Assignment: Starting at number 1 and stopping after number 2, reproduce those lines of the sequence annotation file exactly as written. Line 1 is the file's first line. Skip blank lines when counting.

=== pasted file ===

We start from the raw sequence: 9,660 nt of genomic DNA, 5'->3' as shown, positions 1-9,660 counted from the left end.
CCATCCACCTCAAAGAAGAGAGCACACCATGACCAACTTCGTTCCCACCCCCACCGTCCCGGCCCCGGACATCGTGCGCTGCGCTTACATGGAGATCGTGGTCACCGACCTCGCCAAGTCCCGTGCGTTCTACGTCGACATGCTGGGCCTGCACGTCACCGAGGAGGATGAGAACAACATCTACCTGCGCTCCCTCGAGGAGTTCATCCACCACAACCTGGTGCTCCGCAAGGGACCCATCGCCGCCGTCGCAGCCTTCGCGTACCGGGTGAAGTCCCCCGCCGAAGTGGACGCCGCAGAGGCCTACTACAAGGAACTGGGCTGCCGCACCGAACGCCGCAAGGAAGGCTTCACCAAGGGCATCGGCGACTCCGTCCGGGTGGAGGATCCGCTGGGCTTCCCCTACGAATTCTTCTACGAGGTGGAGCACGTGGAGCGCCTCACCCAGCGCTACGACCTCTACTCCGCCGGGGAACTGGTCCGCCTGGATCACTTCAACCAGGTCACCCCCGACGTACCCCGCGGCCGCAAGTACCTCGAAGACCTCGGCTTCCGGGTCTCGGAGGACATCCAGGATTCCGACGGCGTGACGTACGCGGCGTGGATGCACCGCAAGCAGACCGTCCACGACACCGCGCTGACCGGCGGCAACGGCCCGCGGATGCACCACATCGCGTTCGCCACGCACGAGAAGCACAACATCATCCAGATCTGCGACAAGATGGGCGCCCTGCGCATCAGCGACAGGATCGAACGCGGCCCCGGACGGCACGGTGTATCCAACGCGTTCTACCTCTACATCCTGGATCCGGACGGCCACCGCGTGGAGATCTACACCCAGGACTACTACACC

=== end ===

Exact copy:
We start from the raw sequence: 9,660 nt of genomic DNA, 5'->3' as shown, positions 1-9,660 counted from the left end.
CCATCCACCTCAAAGAAGAGAGCACACCATGACCAACTTCGTTCCCACCCCCACCGTCCCGGCCCCGGACATCGTGCGCTGCGCTTACATGGAGATCGTGGTCACCGACCTCGCCAAGTCCCGTGCGTTCTACGTCGACATGCTGGGCCTGCACGTCACCGAGGAGGATGAGAACAACATCTACCTGCGCTCCCTCGAGGAGTTCATCCACCACAACCTGGTGCTCCGCAAGGGACCCATCGCCGCCGTCGCAGCCTTCGCGTACCGGGTGAAGTCCCCCGCCGAAGTGGACGCCGCAGAGGCCTACTACAAGGAACTGGGCTGCCGCACCGAACGCCGCAAGGAAGGCTTCACCAAGGGCATCGGCGACTCCGTCCGGGTGGAGGATCCGCTGGGCTTCCCCTACGAATTCTTCTACGAGGTGGAGCACGTGGAGCGCCTCACCCAGCGCTACGACCTCTACTCCGCCGGGGAACTGGTCCGCCTGGATCACTTCAACCAGGTCACCCCCGACGTACCCCGCGGCCGCAAGTACCTCGAAGACCTCGGCTTCCGGGTCTCGGAGGACATCCAGGATTCCGACGGCGTGACGTACGCGGCGTGGATGCACCGCAAGCAGACCGTCCACGACACCGCGCTGACCGGCGGCAACGGCCCGCGGATGCACCACATCGCGTTCGCCACGCACGAGAAGCACAACATCATCCAGATCTGCGACAAGATGGGCGCCCTGCGCATCAGCGACAGGATCGAACGCGGCCCCGGACGGCACGGTGTATCCAACGCGTTCTACCTCTACATCCTGGATCCGGACGGCCACCGCGTGGAGATCTACACCCAGGACTACTACACC